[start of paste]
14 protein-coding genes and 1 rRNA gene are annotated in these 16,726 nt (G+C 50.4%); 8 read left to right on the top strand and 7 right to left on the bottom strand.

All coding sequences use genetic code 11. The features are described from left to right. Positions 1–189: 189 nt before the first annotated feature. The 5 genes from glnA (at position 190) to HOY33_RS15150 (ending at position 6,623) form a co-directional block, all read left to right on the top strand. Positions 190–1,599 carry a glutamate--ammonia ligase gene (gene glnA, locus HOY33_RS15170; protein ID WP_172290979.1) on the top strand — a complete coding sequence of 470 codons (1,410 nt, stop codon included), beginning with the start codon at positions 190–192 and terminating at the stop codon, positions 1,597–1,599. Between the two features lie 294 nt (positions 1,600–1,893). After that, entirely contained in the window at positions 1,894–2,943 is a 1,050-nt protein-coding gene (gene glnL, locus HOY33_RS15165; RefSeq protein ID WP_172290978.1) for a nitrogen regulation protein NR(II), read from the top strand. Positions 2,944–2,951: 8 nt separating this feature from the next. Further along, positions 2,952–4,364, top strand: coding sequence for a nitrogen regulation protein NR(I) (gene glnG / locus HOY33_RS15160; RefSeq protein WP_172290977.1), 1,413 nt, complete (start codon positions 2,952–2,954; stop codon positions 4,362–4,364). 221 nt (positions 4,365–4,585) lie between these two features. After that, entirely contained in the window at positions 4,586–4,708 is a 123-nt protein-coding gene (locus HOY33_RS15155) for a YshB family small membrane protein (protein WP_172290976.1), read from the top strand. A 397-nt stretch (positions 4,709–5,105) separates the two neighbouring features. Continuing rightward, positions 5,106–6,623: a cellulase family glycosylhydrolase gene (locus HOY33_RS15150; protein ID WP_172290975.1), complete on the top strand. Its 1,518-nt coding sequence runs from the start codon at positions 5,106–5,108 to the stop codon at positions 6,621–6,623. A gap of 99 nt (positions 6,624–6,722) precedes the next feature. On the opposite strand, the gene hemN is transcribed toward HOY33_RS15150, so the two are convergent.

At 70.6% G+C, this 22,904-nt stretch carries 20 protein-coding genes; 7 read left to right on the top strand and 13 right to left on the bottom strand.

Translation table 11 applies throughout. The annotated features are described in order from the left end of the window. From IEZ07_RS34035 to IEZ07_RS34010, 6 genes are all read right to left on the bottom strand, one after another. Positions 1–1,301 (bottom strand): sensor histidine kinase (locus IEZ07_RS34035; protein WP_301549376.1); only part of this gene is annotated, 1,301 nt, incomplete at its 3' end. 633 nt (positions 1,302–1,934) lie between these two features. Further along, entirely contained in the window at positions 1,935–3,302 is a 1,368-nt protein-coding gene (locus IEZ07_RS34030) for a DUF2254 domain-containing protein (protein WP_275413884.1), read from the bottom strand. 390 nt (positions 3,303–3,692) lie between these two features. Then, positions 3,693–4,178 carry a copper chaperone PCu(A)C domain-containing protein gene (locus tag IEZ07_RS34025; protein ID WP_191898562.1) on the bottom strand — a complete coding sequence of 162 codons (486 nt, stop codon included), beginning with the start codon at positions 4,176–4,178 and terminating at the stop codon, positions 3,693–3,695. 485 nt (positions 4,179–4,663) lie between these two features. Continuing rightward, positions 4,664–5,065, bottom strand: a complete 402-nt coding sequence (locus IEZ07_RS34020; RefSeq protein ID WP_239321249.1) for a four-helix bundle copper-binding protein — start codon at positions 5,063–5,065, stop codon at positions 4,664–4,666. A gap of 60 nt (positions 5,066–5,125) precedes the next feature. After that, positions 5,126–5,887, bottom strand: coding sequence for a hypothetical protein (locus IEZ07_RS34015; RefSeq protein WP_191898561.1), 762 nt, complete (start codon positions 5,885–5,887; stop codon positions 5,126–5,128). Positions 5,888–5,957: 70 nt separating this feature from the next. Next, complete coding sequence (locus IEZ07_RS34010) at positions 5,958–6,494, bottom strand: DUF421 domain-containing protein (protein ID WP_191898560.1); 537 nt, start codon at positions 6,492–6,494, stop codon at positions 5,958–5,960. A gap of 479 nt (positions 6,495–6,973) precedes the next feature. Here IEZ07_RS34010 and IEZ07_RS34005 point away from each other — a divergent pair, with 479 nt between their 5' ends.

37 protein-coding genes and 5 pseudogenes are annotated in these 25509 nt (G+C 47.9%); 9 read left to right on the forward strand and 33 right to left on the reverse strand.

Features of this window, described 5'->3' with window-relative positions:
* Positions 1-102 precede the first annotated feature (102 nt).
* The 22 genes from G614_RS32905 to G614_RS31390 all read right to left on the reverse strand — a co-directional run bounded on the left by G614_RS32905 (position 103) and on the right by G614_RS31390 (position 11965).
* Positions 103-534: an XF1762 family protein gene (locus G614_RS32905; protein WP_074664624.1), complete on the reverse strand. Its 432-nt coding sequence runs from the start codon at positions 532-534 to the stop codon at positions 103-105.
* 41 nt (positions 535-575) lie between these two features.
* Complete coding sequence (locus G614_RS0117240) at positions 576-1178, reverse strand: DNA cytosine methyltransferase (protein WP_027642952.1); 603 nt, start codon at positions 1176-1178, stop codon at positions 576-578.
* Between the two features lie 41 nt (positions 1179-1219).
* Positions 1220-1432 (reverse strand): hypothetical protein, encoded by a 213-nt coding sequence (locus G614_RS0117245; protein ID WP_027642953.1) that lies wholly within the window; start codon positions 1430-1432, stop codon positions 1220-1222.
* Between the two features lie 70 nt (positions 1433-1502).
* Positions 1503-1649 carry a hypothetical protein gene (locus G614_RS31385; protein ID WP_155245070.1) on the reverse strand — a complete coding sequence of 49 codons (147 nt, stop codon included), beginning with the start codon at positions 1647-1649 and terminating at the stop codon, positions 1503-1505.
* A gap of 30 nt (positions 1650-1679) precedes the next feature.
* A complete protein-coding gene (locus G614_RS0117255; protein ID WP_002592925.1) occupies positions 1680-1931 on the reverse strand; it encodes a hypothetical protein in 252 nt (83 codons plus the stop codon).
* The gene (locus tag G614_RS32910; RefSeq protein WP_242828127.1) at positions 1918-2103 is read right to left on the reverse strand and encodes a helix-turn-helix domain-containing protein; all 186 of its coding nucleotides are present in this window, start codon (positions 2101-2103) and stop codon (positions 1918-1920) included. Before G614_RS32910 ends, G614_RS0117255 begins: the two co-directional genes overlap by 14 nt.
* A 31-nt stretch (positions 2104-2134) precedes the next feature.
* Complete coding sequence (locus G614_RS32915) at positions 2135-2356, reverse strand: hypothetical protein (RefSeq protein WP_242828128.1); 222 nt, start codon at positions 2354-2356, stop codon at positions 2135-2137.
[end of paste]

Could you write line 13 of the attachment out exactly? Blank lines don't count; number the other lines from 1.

* Positions 1220-1432 (reverse strand): hypothetical protein, encoded by a 213-nt coding sequence (locus G614_RS0117245; protein ID WP_027642953.1) that lies wholly within the window; start codon positions 1430-1432, stop codon positions 1220-1222.